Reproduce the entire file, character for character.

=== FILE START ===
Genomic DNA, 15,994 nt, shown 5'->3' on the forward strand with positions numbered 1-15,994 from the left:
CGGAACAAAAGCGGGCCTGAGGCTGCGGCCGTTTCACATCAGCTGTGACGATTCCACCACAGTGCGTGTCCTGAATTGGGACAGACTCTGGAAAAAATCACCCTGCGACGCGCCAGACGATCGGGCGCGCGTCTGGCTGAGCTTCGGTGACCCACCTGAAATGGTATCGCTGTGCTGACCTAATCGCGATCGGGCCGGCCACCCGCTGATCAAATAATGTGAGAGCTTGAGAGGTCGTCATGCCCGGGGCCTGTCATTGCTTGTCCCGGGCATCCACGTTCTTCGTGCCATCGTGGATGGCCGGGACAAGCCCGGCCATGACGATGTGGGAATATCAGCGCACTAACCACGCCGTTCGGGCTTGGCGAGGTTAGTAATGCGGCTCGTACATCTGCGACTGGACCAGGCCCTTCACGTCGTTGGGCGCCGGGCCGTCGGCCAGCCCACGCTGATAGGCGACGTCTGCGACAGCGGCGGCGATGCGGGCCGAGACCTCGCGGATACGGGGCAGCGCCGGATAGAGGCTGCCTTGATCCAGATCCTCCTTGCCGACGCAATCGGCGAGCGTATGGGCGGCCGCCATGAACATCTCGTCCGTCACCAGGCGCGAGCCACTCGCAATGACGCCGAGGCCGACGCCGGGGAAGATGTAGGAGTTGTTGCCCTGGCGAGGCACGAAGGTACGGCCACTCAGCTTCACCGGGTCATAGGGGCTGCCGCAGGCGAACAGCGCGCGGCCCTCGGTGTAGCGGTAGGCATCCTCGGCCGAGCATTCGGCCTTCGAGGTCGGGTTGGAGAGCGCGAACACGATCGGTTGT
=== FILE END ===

Genomic DNA, 15,994 nt, shown 5'->3' on the forward strand with positions numbered 1-15,994 from the left:
CGGAACAAAAGCGGGCCTGAGGCTGCGGCCGTTTCACATCAGCTGTGACGATTCCACCACAGTGCGTGTCCTGAATTGGGACAGACTCTGGAAAAAATCACCCTGCGACGCGCCAGACGATCGGGCGCGCGTCTGGCTGAGCTTCGGTGACCCACCTGAAATGGTATCGCTGTGCTGACCTAATCGCGATCGGGCCGGCCACCCGCTGATCAAATAATGTGAGAGCTTGAGAGGTCGTCATGCCCGGGGCCTGTCATTGCTTGTCCCGGGCATCCACGTTCTTCGTGCCATCGTGGATGGCCGGGACAAGCCCGGCCATGACGATGTGGGAATATCAGCGCACTAACCACGCCGTTCGGGCTTGGCGAGGTTAGTAATGCGGCTCGTACATCTGCGACTGGACCAGGCCCTTCACGTCGTTGGGCGCCGGGCCGTCGGCCAGCCCACGCTGATAGGCGACGTCTGCGACAGCGGCGGCGATGCGGGCCGAGACCTCGCGGATACGGGGCAGCGCCGGATAGAGGCTGCCTTGATCCAGATCCTCCTTGCCGACGCAATCGGCGAGCGTATGGGCGGCCGCCATGAACATCTCGTCCGTCACCAGGCGCGAGCCACTCGCAATGACGCCGAGGCCGACGCCGGGGAAGATGTAGGAGTTGTTGCCCTGGCGAGGCACGAAGGTACGGCCACTCAGCTTCACCGGGTCATAGGGGCTGCCGCAGGCGAACAGCGCGCGGCCCTCGGTGTAGCGGTAGGCATCCTCGGCCGAGCATTCGGCCTTCGAGGTCGGGTTGGAGAGCGCGAACACGATCGGTTGT